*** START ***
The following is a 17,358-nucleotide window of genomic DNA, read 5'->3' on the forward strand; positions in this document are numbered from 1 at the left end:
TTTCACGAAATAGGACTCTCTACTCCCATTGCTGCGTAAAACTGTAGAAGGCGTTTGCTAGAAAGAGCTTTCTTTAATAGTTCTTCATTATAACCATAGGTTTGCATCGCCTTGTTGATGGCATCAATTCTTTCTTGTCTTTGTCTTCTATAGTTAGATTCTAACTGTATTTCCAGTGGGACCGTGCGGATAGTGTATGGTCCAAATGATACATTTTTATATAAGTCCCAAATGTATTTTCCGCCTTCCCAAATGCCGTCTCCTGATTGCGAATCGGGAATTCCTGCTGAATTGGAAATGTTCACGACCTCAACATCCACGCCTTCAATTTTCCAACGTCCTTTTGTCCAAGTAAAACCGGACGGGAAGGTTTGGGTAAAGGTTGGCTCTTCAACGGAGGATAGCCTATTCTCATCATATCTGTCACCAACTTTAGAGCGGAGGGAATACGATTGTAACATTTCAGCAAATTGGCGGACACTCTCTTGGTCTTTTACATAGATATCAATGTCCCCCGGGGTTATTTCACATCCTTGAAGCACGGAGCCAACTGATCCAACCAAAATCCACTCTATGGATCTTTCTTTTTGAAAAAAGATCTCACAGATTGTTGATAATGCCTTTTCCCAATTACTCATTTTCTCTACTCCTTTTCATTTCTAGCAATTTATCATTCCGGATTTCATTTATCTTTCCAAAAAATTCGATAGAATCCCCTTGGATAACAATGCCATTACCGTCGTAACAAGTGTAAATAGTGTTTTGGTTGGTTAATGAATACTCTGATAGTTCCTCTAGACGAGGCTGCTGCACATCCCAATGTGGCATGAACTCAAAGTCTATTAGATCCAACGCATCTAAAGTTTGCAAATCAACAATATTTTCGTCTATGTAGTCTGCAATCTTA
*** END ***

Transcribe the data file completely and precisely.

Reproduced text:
The following is a 17,358-nucleotide window of genomic DNA, read 5'->3' on the forward strand; positions in this document are numbered from 1 at the left end:
TTTCACGAAATAGGACTCTCTACTCCCATTGCTGCGTAAAACTGTAGAAGGCGTTTGCTAGAAAGAGCTTTCTTTAATAGTTCTTCATTATAACCATAGGTTTGCATCGCCTTGTTGATGGCATCAATTCTTTCTTGTCTTTGTCTTCTATAGTTAGATTCTAACTGTATTTCCAGTGGGACCGTGCGGATAGTGTATGGTCCAAATGATACATTTTTATATAAGTCCCAAATGTATTTTCCGCCTTCCCAAATGCCGTCTCCTGATTGCGAATCGGGAATTCCTGCTGAATTGGAAATGTTCACGACCTCAACATCCACGCCTTCAATTTTCCAACGTCCTTTTGTCCAAGTAAAACCGGACGGGAAGGTTTGGGTAAAGGTTGGCTCTTCAACGGAGGATAGCCTATTCTCATCATATCTGTCACCAACTTTAGAGCGGAGGGAATACGATTGTAACATTTCAGCAAATTGGCGGACACTCTCTTGGTCTTTTACATAGATATCAATGTCCCCCGGGGTTATTTCACATCCTTGAAGCACGGAGCCAACTGATCCAACCAAAATCCACTCTATGGATCTTTCTTTTTGAAAAAAGATCTCACAGATTGTTGATAATGCCTTTTCCCAATTACTCATTTTCTCTACTCCTTTTCATTTCTAGCAATTTATCATTCCGGATTTCATTTATCTTTCCAAAAAATTCGATAGAATCCCCTTGGATAACAATGCCATTACCGTCGTAACAAGTGTAAATAGTGTTTTGGTTGGTTAATGAATACTCTGATAGTTCCTCTAGACGAGGCTGCTGCACATCCCAATGTGGCATGAACTCAAAGTCTATTAGATCCAACGCATCTAAAGTTTGCAAATCAACAATATTTTCGTCTATGTAGTCTGCAATCTTA